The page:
Chris James is not so much the forgotten man of New Zealand as the player who almost disappeared off the radar.
After once spending almost four years at a Premier League club, as recently as last year he was playing semi-professional football in the inglorious surrounds of Sydney's Leichhardt Oval.
His return to the All Whites, playing 90 minutes in the 1-0 win over Saudi Arabia on Friday, capped a remarkable comeback to the top level.
Before that his career summation might have read: He came, he shone, he was gone. This may not yet be the beginning of a new chapter but at least he has given himself a chance.
"It's great to be back in this team," says James. "It's a great environment to be in and nice to have the chance again after such a long time."
Back in the mid-2000s James was tipped as one of the next big things in New Zealand football. Born in Wellington, his family moved to London when he was 13.
A young talent, he was good enough to make nearly 30 appearances for England at youth level (under-16 and under-18) and then signed a professional deal with Fulham as an 18-year-old in 2004.
He also started promisingly for New Zealand, making an assured debut off the bench in a friendly against then world champions Brazil in 2006 and scoring from the penalty spot in a subsequent match against La Liga side Sevilla.
At Fulham he played over 60 reserve games, rubbing shoulders with the likes of Clint Dempsey and Wayne Bridge at Craven Cottage but never made a first team appearance. James was offered a one-year contract extension by the London club in 2007 but turned it down, opting to seek a starting spot elsewhere.
It was a brave, some might say ambitious decision - James says now he wanted to "step into the man's world" - that didn't pay off. He wasn't picked up by any British club and ended up signing with Finland's Tampere United. He scored goals in two Champions League qualifying games (against Hungarian and Slovakian opposition) and had a reasonable first season but was then loaned out to other Finnish clubs. James was eventually released on a free transfer, with a brief stay at League Two club Barnet at the end of the 2009-10 season.
His international appearances had become more sporadic and after being included in the 2009 Confederations Cup team, he was out of the All Whites' picture.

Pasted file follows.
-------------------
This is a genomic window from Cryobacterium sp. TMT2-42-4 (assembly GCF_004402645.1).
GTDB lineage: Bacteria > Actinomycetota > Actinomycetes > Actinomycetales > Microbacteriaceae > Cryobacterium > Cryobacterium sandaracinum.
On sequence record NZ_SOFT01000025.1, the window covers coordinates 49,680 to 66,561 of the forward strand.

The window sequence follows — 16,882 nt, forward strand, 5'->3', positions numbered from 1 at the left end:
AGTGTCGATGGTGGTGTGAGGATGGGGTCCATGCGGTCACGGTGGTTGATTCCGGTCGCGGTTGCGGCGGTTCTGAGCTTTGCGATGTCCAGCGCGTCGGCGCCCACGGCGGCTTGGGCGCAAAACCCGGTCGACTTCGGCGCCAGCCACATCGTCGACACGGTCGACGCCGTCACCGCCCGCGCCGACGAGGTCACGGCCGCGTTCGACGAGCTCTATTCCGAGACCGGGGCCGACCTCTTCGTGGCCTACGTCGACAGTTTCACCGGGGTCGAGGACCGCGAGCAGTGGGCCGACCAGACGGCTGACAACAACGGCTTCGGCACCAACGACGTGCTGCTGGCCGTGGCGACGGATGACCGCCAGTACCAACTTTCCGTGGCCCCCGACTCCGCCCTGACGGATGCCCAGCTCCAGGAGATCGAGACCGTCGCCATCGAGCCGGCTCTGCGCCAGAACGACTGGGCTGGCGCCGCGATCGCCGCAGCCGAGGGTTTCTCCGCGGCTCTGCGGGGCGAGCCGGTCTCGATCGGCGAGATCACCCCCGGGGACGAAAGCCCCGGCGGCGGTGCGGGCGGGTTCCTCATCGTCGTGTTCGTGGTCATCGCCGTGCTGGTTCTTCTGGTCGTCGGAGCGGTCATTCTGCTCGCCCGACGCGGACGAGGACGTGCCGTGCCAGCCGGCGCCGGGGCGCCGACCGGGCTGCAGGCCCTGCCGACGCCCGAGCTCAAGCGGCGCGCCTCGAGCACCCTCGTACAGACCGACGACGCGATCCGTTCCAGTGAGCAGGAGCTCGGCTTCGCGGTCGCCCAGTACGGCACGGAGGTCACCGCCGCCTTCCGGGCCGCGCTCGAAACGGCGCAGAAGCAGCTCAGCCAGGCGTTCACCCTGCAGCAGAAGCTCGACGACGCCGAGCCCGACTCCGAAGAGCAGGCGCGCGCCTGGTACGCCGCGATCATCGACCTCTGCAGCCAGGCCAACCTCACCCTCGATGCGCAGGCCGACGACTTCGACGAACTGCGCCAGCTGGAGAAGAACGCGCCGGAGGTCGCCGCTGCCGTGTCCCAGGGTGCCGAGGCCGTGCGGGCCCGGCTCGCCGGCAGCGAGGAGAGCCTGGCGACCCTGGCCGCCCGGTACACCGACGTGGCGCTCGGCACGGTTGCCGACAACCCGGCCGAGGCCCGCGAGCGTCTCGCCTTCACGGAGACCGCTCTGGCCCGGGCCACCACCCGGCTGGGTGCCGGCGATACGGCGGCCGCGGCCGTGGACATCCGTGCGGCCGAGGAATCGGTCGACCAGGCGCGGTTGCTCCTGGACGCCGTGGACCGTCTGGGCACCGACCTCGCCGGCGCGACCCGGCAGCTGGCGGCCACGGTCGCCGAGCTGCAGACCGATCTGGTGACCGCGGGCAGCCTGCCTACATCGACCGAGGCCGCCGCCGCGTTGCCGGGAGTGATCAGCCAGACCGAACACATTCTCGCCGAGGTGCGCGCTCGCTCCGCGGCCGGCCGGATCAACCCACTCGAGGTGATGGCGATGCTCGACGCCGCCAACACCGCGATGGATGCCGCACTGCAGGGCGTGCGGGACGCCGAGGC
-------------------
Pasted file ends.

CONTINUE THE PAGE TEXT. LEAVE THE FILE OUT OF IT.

Hampered by persistent injuries and with confidence at an all-time low, James returned to the Southern Hemisphere in 2010, playing for Apia Leichhardt in the NSW Premier League. It was a big, but perhaps necessary, step down for James.
"I had to sort myself out," remembers James of his time in Australia. "I'd had injuries on both knees (IT band) and my confidence had been knocked around a bit with time away. I just needed to play, to get some time on the ball."
James got on the long road back when he returned to Scandinavia in 2012, signing with Kuopion Palloseura. It's a modest Finnish club (their stadium has a capacity of 5000) based in the south east of the Nordic country whose alumni include former Wimbledon and Jamaican striker Marcus Gayle and ex-All White Adrian Webster.
"It's become my second home," says James of the country famous for being the home of Santa, sauna and sisu (indomitable spirit).
"It's been a good step for me. I don't want to be in my comfort zone and as a footballer you always want more but for now I am focused on doing the best I can for Kuopion."
Finns are notoriously reserved - "I barely spoke to my next door neighbour in three years" - but he has enjoyed the experience. Almost the entire pre-season is conducted indoors on turf due to the extreme winter temperatures and four of the 12 first division teams play on artificial turf all year round.
Like many a young star, James just sounds happy to be given a second chance.
"I've been working hard," says James. "I've matured as a player and grown up as a person. And my club has helped. They've been in contact with New Zealand Football, pushing my case. Now I guess it is up to me."
James was solid on Friday against an uninspiring Saudi Arabian side, in difficult conditions where the mercury was hovering in the mid-30s despite kicking off after 9pm. The 26-year-old looked comfortable, had a busy game and put a long-range free kick just over the crossbar.
A striker or attacking midfielder in his youth, he now feels his best position is in a holding midfield role, so he is competing for the vacant spot beside Michael McGlinchey (though Ivan Vicelich, Andrew Durante and Tim Payne appear to be further up the queue).
"Chris did a decent job on Friday and this window is a good chance to have a look at him," says All Whites coach Ricki Herbert. "He has had a lot of instability over the last few years, it's always hard when you are not playing and changing clubs and I think there was some indecision on his part about [which position] he wanted to play. It's one of the hardest aspects of football and you see a lot of guys who drift away. I'm just delighted for him that he has made it back."